It is always a pleasure to break in a Gay Hussar virgin. On this occasion let us call him "M", because as a back-bench Labour MP with some residual hopes of preferment, he may not wish to be publicly identified with your reviewer. He had the bean soup and beef medaillons. I forget what I ate, but I recall that the Balaton Furmint was on good form, and the Hungarian Merlot equally so - so much so, that we had another bottle, making three in all. We chased these away at the end with a couple of glasses of slivovitz, which, as Martin Rowson records in this hilarious satirical pageant of politicians at the trough, is personally blessed by the chief rabbi of Budapest.
"M" did not vouchsafe this, but I hear that, on his return to Westminster, he slumbered in his office for two hours, despite this being only the starter Gay Hussar experience, lasting little more than three hours. He will certainly have to do better than that, if he is ever to make the cabinet, much less a place in the res-taurant's rogues' gallery.
Delicious though it is (if you like central European stodge, available in Herculean quantities), you do not go to this justifiably famous eatery merely for the food and drink. You go to see, and be seen. That is why the diners sit facing each other across the floor, rather like the House of Commons. In fact, it sometimes feels as though you are in the chamber, with MPs' interruptions from a sedentary position flying from one side to the other, and discreet waiters trying to dodge the verbal flak.
The Gay Hussar has long been a house canteen for the film world in Soho, and quite often you find American tourists in there for the show, looking properly mystified. The real theatre, however, comes from the old Labour politicians, the older the better, and their journalist friends. This must be the only historical institution where the diners are Grade Two-listed, rather than the decor.
Here again, identities merge. Is that chap Alan Watkins the columnist, or was he a secretary of state for Wales in one of Harold Wilson's administrations? Is that Ian Aitken, once of the Guardian and still of Tribune, or a particularly bucolic agriculture minister of the 1970s? And is that Roy Hattersley, or the fellow who writes a column for the Sunday Telegraph? In his case, probably both. Above all, figuratively speaking, towers frailly the presence of Michael Foot, the former leader, who reminds us that Labour was once a socialist party. I have never seen Tony Blair in the place. He would hate it - another excellent reason for going there.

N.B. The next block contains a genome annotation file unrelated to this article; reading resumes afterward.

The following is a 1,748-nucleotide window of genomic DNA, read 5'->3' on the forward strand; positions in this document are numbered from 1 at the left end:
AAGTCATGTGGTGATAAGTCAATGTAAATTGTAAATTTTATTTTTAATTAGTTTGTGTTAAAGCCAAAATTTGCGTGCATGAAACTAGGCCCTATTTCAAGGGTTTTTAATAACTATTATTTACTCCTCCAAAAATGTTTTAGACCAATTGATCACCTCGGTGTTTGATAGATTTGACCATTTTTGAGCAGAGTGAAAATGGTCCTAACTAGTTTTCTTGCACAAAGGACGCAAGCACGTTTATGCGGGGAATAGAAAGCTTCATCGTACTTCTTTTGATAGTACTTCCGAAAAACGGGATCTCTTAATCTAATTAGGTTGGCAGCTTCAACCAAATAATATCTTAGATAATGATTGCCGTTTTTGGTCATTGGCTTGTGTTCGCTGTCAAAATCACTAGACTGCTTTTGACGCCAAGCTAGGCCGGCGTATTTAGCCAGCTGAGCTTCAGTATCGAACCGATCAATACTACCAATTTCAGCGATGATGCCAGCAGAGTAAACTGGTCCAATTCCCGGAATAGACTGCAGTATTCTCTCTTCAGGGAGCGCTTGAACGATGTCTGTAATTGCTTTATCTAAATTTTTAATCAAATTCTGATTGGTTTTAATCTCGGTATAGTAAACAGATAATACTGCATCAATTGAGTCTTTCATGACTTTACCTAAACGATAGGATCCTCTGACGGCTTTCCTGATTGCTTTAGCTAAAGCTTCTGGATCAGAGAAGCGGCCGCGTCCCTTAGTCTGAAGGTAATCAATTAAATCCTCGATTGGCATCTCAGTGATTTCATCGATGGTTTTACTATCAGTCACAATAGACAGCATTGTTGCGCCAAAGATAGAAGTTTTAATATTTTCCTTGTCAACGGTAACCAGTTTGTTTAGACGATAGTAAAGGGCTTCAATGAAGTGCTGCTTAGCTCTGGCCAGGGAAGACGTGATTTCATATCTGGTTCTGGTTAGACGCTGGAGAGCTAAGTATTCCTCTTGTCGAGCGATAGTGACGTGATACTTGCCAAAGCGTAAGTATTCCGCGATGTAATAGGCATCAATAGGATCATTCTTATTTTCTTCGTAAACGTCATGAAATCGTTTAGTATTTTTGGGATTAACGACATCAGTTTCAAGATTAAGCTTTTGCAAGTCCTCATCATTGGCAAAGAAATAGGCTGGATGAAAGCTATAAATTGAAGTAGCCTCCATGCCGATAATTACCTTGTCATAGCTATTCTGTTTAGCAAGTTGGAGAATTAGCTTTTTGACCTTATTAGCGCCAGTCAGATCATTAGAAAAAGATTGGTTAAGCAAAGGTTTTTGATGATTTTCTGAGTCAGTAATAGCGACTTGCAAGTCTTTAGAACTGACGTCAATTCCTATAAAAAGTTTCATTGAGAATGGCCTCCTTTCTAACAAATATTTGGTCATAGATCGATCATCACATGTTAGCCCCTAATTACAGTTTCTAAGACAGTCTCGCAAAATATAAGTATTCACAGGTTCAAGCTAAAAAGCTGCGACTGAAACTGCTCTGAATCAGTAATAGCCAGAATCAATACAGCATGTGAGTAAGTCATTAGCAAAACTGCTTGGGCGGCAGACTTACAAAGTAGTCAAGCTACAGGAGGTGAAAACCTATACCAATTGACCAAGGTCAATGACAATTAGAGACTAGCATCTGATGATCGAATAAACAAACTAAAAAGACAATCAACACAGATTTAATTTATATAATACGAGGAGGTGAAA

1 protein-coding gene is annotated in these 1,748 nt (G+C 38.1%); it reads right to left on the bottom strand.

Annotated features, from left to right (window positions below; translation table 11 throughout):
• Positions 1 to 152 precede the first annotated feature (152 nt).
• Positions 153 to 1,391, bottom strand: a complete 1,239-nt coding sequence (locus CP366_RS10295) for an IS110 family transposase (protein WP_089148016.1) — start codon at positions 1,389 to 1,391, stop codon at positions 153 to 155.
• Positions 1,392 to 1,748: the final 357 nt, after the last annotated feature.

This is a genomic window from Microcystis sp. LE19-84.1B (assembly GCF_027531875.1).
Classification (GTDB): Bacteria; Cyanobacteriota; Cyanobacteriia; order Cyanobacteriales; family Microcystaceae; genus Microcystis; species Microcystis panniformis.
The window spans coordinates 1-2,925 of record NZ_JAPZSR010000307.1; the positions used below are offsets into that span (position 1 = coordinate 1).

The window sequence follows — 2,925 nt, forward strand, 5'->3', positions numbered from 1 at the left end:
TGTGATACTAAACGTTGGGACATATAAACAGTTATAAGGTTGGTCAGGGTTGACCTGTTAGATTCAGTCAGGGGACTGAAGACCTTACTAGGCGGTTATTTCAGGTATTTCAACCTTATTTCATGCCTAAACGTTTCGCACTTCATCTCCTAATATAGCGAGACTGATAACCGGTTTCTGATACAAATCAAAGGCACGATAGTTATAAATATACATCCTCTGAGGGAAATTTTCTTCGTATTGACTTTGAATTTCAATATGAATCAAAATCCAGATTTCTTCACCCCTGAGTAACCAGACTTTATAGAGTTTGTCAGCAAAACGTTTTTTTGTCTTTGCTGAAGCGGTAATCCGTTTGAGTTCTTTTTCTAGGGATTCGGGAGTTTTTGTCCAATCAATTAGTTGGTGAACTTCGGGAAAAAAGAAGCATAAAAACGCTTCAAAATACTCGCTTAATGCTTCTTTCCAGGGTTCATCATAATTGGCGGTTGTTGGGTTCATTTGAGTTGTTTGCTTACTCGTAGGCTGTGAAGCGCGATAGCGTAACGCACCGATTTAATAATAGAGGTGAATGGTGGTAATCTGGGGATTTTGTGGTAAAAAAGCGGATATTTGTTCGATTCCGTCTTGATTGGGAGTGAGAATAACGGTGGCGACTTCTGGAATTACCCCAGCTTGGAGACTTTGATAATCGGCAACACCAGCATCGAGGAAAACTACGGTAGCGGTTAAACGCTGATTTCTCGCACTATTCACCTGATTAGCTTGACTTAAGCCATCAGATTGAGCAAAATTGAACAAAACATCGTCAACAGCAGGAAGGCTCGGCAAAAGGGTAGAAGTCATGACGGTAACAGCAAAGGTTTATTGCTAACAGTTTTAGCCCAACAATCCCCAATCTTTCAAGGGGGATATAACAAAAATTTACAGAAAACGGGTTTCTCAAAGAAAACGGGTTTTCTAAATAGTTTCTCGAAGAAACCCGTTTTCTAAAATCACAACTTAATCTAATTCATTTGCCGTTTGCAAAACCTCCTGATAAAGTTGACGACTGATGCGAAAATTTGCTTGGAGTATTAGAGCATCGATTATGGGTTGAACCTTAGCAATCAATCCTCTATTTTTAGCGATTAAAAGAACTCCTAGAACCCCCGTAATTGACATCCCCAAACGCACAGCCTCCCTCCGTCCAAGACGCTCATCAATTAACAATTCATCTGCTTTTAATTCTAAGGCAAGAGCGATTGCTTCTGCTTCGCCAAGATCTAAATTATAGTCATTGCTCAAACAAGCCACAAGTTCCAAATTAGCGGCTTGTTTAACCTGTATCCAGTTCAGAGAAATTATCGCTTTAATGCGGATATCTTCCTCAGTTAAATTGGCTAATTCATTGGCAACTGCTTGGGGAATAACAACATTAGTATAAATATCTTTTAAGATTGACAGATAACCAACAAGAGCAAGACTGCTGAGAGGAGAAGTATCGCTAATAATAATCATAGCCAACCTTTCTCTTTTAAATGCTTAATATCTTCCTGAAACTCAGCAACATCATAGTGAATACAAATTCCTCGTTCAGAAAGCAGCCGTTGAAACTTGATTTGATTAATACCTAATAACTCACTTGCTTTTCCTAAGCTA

So the Prime Minister does not appear in this magnificent collection of 60 Rowson cartoons, drawn from the life at the tables of the Gay Hussar and now gracing the restaurant's wood-panelled walls. They are not exactly aides digestives, but they do evoke their subjects brilliantly. Rowson excuses the grotesqueries by claiming, disingenuously, that he "only draws what he sees". Well, thank heaven we do not all see the world through his eyes.
There are also some anecdotes to treasure here. Rowson kept his ears open as well as his eyes, and his running commentary proves he is no mean scribbler. He drew me lunching Jonathan Lloyd of Curtis Brown. My guest was hosing down the kosher slivovitz like there was no tomorrow (there was certainly no rest of the day) and "having just made a particular point . . . he swung his hand towards his face with a flourish to draw on his cigarette for rhetorical effect, and missed his head" (author's italics). Clearly, a man who has successfully completed his Gay Hussar apprenticeship. "M" will need further tuition. It's a swine, but somebody has to eat all that Serbian chicken with dumplings.